A Book a Day? What's Up With That?

Hi, and welcome to this year-long project. So what's this all about and how did it happen, you might ask. In mid 2007, artist Noah Scalin decided to make a skull out of anything he could find, every day for a year. It stretched him in ways he never imagined, as an artist, a writer and a person. His experience turned into a blog that went viral, and then a book.

Others have picked up on the idea: 365 Hearts, 365 Masks, 365 Bears drawn on a cellphone, 365 paper napkin mustaches.
I wanted to play, too, and I chose books. I love books, I know a bit about making books (thanks to my talented book-maker sister, Marilyn Worrix), and they're broad enough in definition to give me a lot of creative leeway.

The whole point is not really the books. The idea is to stretch myself in many ways as an artist and a person, to set up a discipline, stick with it and see what that teaches me.

I hope you'll join with me and follow along on the journey chronicled here, and let me know what you think.

Wednesday, July 13, 2011

Book 168 - Single Signature Recessed Skewer Binding - Handmade Book

I've been planning to do this single signature recessed skewer binding for some time. It is a direct lift from Shereen LaPlantz' "The Art and Craft of Handmade Books" - page 112.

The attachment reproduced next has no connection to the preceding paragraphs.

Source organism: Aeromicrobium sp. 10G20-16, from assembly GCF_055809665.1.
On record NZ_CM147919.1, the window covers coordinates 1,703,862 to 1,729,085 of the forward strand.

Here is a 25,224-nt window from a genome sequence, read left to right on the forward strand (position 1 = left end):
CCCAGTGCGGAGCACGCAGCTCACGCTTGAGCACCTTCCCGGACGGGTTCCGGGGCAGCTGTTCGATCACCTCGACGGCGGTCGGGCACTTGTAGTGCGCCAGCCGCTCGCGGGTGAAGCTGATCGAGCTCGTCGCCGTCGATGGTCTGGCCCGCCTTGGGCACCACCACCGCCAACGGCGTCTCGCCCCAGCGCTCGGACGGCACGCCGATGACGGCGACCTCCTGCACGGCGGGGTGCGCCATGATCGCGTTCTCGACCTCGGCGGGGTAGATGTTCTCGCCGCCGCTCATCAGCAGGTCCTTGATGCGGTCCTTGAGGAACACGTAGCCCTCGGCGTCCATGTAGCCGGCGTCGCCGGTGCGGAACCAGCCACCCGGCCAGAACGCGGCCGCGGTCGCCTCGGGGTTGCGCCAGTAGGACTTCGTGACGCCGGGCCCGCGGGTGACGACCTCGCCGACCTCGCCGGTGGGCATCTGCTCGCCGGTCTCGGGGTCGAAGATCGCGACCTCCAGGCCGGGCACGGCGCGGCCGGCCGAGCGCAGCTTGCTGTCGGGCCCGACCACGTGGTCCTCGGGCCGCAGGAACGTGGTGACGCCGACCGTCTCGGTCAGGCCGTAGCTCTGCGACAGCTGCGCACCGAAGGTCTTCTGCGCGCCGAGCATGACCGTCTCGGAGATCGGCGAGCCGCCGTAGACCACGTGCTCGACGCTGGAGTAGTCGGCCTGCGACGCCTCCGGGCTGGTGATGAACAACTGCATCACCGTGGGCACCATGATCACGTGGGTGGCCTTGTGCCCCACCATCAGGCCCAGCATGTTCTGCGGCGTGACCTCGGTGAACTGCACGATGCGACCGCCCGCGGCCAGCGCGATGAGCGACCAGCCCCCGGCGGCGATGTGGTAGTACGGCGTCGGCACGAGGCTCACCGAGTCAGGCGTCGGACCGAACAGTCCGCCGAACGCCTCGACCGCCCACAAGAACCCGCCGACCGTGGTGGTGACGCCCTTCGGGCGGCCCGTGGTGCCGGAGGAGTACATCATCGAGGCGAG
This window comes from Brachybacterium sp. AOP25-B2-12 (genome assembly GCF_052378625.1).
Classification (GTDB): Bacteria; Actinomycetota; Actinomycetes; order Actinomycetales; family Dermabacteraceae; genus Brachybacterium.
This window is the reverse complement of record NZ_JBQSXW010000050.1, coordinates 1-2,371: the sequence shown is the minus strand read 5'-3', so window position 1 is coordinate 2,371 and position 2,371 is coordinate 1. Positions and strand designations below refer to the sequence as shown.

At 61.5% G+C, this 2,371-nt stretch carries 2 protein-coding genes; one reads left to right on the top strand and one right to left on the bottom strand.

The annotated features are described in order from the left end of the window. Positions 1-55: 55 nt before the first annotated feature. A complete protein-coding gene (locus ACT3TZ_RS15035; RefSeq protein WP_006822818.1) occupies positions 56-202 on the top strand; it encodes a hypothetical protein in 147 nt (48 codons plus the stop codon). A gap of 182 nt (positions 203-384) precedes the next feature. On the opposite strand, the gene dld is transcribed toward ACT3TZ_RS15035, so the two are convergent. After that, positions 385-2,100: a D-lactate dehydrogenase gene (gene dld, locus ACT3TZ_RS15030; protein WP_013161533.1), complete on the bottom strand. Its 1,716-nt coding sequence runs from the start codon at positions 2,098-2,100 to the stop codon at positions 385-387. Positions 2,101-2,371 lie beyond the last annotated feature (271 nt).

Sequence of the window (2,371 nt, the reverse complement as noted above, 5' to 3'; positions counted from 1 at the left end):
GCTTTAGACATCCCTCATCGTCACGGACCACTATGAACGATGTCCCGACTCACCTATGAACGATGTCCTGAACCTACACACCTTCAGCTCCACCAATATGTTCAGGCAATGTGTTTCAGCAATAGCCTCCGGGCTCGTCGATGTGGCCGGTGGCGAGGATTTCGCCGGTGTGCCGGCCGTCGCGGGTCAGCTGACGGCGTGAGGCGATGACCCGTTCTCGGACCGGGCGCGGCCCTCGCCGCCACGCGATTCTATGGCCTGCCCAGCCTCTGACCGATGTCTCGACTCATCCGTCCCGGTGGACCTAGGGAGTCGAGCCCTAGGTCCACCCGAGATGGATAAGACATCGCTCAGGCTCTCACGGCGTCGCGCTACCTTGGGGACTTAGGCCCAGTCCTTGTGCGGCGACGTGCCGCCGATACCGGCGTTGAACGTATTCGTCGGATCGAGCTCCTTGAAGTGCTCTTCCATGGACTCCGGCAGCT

This is an easy project with no stitching and only one small gluing step on the cover (which could easily be eliminated since it's only decorative, not structural). Basically, the binding is simply two ribbons tied around two skewers, one inside the spine and the other outside. Using pretty paper makes it a lovely little creation.

This would be a nice simple book to do for a children's class or am easy craft project.


  1. OMGosh! What a simple idea! Looks quite elegant, actually. :)

  2. Yummers, that looks like such fun.

  3. I've just discovered your site. You have made some incredible books, I can't wait to look through all the others! I've only recently started trying to bind my own books (mostly coptic so far). :D

  4. Lovely: how do you cut your skewers?

  5. Elaine - These bamboo skewers are quite thin and soft. I marked the length then used my X-acto knife. I rolled it across the skewer at the mark several times. Then I just snapped it off with my fingers. I sanded the ends with an emery board nailfile. Easy!

  6. I like the look of this, but wonder: are the skewers fairly secure in there? I'd be worried that they might slip out and the book fall apart...